Jealousy is the primary plot-driving force in Shakespeare’s Othello. Throughout the plot development, numerous characters experience this feeling. Iago’s personal and professional jealousy plays a crucial role in the play’s progress. Besides, Othello, Bianca, and Roderigo also face jealousy.
The entire plot of Othello is based on the theme of jealousy. The main character occupied by this feeling is Iago. Being professionally unfulfilled, he is jealous of Cassio. Iago cannot put up with the fact that Cassio took the lieutenant position instead of him. Raging at the lieutenant, Iago highlights Cassio’s lack of military skills:
“And what was he?
Forsooth, a great arithmetician,
One Michael Cassio, a Florentine,
A fellow almost damn’d in a fair wife;
That never set a squadron in the field,
Nor the division of a battle knows
More than a spinster; unless the bookish theoric,
Wherein the toged consuls can propose
As masterly as he: mere prattle, without practise,
Is all his soldiership.”
(Act 1, scene 1).
Besides, Iago secretly desires Desdemona. So, another example of the grudge is Iago’s personal jealousy towards Othello.
Roderigo is another character who experiences jealousy. Being in love with Desdemona, he is desperately trying to conquer her heart. However, he underestimates the extent of her feelings for Othello. Roderigo relies on Iago to destroy the trust between Desdemona and Othello. Yet, he doesn’t realize that Iago uses him to fulfill his evil plan. Thus, Roderigo becomes a victim of his jealousy and Iago’s villainy.
Iago is one of the cleverest villains in Shakespeare’s texts. He uses jealousy to plant doubt in Othello’s mind. The character manipulates Othello, exploiting his primary weakness – the fear of betrayal. As the readers can see, Othello starts to doubt Desdemona’s faithfulness. Thus, Iago’s methods are successful. One of the villain’s tools for reaching his objective is innuendos about Desdemona’s infidelity. Iago uses a famous metaphor that compares jealousy to a “green-eyed monster”:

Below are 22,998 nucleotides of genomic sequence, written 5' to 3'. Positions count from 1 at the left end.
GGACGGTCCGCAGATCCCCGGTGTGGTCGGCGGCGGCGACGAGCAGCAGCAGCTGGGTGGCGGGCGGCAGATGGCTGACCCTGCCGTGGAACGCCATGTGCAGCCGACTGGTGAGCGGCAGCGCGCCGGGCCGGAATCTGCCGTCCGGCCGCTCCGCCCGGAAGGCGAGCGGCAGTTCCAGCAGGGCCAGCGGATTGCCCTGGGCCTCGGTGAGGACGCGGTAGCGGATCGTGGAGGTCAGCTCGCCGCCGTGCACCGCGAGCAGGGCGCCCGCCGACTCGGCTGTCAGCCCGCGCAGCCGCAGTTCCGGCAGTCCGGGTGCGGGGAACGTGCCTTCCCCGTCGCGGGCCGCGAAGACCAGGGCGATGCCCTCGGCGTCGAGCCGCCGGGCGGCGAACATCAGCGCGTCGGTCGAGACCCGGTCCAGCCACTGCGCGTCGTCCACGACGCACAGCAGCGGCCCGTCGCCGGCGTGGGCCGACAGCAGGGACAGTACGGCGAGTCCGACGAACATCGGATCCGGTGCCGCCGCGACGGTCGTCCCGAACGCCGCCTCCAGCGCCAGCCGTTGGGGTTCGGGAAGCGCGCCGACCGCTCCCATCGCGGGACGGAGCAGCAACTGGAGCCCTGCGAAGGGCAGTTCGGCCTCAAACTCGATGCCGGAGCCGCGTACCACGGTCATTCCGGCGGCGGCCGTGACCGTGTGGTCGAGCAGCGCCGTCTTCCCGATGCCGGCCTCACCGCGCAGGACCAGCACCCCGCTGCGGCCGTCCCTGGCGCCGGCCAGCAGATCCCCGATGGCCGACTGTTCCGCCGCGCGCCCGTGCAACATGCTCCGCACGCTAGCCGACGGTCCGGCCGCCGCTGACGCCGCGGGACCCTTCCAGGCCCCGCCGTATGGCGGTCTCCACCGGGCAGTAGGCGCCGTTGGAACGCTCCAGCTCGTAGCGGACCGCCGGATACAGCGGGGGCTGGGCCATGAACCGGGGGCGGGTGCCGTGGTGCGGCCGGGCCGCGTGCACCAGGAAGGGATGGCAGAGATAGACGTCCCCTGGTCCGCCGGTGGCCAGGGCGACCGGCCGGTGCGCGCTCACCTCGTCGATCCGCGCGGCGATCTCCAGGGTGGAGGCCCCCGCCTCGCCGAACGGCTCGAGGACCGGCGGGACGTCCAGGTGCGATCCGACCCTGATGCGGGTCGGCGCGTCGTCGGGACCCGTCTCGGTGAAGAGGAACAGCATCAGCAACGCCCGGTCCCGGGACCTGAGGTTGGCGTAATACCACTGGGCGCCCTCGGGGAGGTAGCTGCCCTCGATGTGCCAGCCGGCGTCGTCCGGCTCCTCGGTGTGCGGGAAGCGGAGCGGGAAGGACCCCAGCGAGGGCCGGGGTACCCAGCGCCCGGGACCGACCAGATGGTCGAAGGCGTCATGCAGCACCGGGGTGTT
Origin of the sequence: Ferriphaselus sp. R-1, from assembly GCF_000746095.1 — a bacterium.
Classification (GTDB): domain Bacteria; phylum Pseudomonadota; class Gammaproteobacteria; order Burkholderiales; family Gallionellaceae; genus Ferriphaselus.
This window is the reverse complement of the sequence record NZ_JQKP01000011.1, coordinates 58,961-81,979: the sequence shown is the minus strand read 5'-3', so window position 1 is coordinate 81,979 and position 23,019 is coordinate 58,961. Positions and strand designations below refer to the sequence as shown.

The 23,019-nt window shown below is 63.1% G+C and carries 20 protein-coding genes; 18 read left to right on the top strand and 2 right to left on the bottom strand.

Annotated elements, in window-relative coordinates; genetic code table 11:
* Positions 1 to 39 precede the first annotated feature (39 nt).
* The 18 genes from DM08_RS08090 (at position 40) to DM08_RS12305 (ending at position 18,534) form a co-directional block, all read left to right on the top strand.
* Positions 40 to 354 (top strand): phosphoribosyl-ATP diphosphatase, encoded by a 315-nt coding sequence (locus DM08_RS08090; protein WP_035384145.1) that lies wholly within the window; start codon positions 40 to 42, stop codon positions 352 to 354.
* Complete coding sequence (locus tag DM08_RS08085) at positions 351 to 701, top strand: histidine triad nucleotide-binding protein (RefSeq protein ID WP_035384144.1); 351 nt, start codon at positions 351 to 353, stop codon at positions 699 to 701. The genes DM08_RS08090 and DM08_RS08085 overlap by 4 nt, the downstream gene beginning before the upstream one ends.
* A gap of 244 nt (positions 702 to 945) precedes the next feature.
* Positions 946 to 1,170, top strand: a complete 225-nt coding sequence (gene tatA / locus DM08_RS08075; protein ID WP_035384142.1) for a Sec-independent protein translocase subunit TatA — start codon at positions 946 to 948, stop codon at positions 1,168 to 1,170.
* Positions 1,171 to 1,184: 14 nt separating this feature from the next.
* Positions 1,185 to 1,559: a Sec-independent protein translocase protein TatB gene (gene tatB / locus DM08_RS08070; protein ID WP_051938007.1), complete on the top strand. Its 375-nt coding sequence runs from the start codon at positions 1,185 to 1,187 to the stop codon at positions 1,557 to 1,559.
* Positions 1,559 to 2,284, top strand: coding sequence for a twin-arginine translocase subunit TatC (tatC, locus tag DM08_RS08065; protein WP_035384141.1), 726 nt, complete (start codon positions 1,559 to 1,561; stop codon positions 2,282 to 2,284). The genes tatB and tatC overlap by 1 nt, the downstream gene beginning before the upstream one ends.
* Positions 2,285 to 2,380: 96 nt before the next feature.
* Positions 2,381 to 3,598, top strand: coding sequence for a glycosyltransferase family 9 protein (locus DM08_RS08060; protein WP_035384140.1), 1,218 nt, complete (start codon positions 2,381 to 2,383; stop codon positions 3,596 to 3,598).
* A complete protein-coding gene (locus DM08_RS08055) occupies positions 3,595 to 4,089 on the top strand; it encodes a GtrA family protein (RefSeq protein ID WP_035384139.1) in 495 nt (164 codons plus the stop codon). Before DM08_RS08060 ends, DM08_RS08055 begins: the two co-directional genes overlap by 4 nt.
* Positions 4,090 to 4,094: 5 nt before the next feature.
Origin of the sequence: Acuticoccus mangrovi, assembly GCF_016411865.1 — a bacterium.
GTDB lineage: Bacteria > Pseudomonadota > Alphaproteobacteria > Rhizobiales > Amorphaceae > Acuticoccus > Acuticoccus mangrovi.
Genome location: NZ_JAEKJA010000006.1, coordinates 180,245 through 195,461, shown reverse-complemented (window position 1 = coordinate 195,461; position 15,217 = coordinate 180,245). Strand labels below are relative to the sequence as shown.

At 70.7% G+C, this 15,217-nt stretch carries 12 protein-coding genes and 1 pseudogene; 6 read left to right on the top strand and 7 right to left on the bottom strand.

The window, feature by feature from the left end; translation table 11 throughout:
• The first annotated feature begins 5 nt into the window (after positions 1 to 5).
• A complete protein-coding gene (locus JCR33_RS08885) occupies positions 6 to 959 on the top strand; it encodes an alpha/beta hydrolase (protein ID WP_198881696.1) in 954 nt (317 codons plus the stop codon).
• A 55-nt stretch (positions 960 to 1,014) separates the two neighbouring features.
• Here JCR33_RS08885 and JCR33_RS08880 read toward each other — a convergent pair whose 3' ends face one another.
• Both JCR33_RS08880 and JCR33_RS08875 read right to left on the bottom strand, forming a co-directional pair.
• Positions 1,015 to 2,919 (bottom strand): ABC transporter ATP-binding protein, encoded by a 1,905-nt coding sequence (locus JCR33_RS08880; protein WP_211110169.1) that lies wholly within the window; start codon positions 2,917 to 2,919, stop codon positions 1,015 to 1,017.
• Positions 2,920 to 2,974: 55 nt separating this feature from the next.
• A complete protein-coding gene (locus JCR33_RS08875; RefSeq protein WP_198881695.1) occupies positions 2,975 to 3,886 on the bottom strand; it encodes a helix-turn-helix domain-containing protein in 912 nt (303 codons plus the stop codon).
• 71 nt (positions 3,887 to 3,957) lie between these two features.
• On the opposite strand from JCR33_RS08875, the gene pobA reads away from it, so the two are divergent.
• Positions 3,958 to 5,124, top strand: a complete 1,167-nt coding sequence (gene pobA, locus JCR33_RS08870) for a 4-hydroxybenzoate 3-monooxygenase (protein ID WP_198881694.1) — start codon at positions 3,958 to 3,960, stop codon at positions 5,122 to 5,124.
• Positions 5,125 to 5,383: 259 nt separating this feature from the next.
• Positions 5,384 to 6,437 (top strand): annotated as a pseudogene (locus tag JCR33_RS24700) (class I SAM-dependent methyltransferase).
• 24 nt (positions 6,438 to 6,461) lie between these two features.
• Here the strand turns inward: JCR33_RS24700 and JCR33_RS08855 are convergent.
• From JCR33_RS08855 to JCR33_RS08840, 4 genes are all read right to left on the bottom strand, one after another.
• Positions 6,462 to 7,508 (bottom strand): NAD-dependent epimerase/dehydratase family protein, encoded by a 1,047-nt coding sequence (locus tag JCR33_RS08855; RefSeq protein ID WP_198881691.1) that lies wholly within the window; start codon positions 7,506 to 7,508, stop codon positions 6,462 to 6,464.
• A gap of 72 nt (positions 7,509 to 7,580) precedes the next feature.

“O, beware, my lord, of jealousy;
It is the green-eyed monster which doth mock
The meat it feeds on; that cuckold lives in bliss
Who, certain of his fate, loves not his wronger;
But, O, what damned minutes tells he o’er
Who dotes, yet doubts, suspects, yet strongly loves!”
(Act 3, scene 3)
Cassio, Othello’s lieutenant, becomes an instrument in Iago’s hands to evoke jealousy. To convince the Moor of his wife’s infidelity, the villain leaves Desdemona’s handkerchief in Cassio’s room. This small piece of tissue plays a detrimental role in Desdemona’s fate. As it turned out, the handkerchief is incredibly significant for the woman. When Desdemona notices its absence, she becomes extremely concerned:
“Sure, there’s some wonder in this handkerchief:
I am most unhappy in the loss of it.”
(Act 3, scene 4)
The situation with the handkerchief leads to the plot reaching its peak. Even though Othello’s jealousy has many shapes, it is primarily shown in his interactions with Iago. Here is when the character is not restrained in showing emotions. Later, jealousy leads to the death of both spouses: Othello and Desdemona.
In addition to Iago, Othello, and Roderigo, Bianca also experiences jealousy. Despite her rare appearance in the play, she plays a vital role for the plot development. Bianca is a prostitute who sincerely loves Cassio. However, the lieutenant treats her unfairly. Instead of revealing his true feelings, he only feeds her with empty promises. Due to such Casso’s attitude, Bianca becomes jealous. Suspecting that the lieutenant doesn’t love her, she reveals the secret that lies behind the handkerchief:
“Let the devil and his dam haunt you! What did you
mean by that same handkerchief you gave me even now?
I was a fine fool to take it. I must take out the
work?–A likely piece of work, that you should find
it in your chamber, and not know who left it there!
This is some minx’s token, and I must take out the
work? There; give it your hobby-horse: wheresoever
you had it, I’ll take out no work on’t”
(Act 4, scene 1)
Bianca’s jealousy helps Iago in fulfilling his plan. Thus, the villain manipulates the surrounding people playing with their feelings.
Overall, jealousy functions as the primary plot-moving force in the play. It forms relationships between characters, motivates their actions, and accelerates events. Roderigo, Othello, Iago, and Bianca are the characters experiencing jealousy. The examples vary from romantic to professional, with the first predominating.